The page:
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Stereotype Threat and Women in STEM

Posted on: April 14th, 2015 by learningws No Comments

I am a tutor at Minneapolis Community & Technical College, and as a part of our Level II CRLA Training we are asked to give a summary and response to a peer-reviewed journal article.  My article is called “Learning in a Man’s World: Examining the Perceptions of Undergraduate Women in Male-Dominated Academic Areas.”

The purpose of the article is to look at first and last year undergraduate female students in order to identify their negative perceptions of being in a male-dominated academic area such as math, science, and engineering. Jennifer Steele, James B. Jacquelyn, and Rosalind Chait Barnett hypothesize that women in math, science, and engineering fields would be likely to perceive: (1) sexual discrimination, (2) future career sexual discrimination relating to their academic focus, (3) feelings of vulnerability towards gender stereotypes that men are more capable in these fields (stereotype threat), (4) feel least associated with their field of study, and (5) report that they may change academic major (66-67). The first and last year undergraduate students used in this study were from private schools located in the Northeastern United States. These students were sent a questionnaire with related questions to the five hypotheses stated in the purpose.

As the researchers expected, women in the math, science, and engineering fields felt discriminated against personally and as a whole (Steele et al. 49). As the researchers expected, women foresaw discrimination if they were to pursue a career path in one of the three disciplines of interest. Results concurred with the initial hypothesis that women would feel threatened by negative stereotypes related to math, science, and engineering. Some of the researcher’s hypotheses were disproven by the results of the study. Women did not feel less associated with their field of study than men. Results that women are more likely to report changing majors than men was indeed confirmed through the study (Steele et al. 49).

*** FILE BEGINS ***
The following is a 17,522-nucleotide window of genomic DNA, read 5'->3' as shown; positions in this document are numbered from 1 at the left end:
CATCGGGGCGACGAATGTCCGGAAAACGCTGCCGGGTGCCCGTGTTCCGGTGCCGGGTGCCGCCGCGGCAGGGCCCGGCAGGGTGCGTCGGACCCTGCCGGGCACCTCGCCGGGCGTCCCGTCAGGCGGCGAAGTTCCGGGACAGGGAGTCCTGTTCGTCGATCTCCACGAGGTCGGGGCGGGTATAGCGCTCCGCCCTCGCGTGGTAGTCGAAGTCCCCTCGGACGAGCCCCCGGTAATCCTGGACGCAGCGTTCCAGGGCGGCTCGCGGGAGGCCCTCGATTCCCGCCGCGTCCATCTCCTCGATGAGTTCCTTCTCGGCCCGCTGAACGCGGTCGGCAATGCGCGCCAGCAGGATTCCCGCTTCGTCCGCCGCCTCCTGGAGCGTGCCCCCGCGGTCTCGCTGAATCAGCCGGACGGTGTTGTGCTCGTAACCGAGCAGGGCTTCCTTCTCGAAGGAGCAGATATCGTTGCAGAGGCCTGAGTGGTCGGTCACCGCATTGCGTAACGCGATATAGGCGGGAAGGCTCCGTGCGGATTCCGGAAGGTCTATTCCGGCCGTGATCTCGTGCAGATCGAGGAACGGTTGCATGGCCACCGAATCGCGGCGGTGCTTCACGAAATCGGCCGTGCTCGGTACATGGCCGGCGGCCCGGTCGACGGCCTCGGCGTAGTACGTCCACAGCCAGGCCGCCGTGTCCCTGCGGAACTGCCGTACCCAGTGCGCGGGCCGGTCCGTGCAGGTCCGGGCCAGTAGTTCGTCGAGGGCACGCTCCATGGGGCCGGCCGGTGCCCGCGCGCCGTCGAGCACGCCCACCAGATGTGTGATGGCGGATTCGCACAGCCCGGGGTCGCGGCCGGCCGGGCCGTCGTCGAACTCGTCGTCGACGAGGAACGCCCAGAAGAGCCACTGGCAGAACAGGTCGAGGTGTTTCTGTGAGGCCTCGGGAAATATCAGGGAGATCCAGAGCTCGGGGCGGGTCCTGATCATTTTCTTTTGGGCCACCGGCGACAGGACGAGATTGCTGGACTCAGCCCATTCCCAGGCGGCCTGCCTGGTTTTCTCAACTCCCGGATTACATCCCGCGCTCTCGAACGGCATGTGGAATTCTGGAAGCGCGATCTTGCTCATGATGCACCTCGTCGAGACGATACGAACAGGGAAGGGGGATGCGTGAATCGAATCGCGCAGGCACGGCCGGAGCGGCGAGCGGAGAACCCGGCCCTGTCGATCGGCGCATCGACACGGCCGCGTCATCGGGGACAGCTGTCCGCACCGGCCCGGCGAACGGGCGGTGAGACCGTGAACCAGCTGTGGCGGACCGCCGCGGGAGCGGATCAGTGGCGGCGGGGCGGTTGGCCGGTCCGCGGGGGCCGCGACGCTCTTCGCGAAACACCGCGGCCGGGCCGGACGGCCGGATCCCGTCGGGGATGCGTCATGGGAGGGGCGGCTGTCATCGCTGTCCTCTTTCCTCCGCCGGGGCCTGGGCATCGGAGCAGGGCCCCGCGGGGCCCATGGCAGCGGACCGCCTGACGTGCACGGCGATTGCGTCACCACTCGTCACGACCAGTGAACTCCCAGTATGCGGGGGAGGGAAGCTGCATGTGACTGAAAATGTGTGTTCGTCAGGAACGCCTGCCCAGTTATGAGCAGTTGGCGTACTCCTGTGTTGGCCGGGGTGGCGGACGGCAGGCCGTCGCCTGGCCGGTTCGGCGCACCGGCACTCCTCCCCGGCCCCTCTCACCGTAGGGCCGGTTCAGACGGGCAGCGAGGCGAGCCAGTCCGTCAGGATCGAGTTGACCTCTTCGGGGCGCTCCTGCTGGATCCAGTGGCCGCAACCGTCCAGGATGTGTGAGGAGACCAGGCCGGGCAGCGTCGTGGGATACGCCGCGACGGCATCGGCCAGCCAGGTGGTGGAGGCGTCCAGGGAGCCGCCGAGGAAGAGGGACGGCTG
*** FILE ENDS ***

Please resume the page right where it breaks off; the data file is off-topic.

What surprised me most about the study is that all of the initial claims of the study were confirmed accept that “women would feel least associated with their field of study (in math, science, and engineering)”. I would have thought since all the other claims were substantiated that this one would have been too. I think further study on this specific topic would be interesting to understand why women feel discriminated against in these disciplines, but still feel connected to them.

It was not surprising to me that women perceived higher levels of academic discrimination, sexual discrimination related to their career field, stereotype threat, and reported thinking of changing their major. Historically, men have been seen as better in field’s that are related to science, math, and engineering (biological theory). Therefore, it is hard for women to overcome long-term stereotypes and limitations set by men.

I encounter people in the math center everyday that put limitations on what they can do because they believe some type of negative stereotype related to their sex, age, income bracket or nationality. It is important for me to be aware of these stereotypes and be able to talk people through their self-assigned limitations. It is also important to point out what the student is doing well and praise them for working hard. Therefore, tutoring is not just material-focused, it’s focused on building relationships. In truth, were only in charge of putting out the effort not the outcome.

–Daniel, MCTC Math and Writing Tutor


Works Cited

Steele, Jennifer, Jacquelyn B. James, and Rosalind Chait Barnett. “Learning In A Man’s World: Examining The Perceptions Of Undergraduate Women In Male-Dominated Academic Areas.” Psychology Of Women Quarterly 26.1 (2002): 46-50. Academic Search Premier. Web. 2 Mar. 2015.

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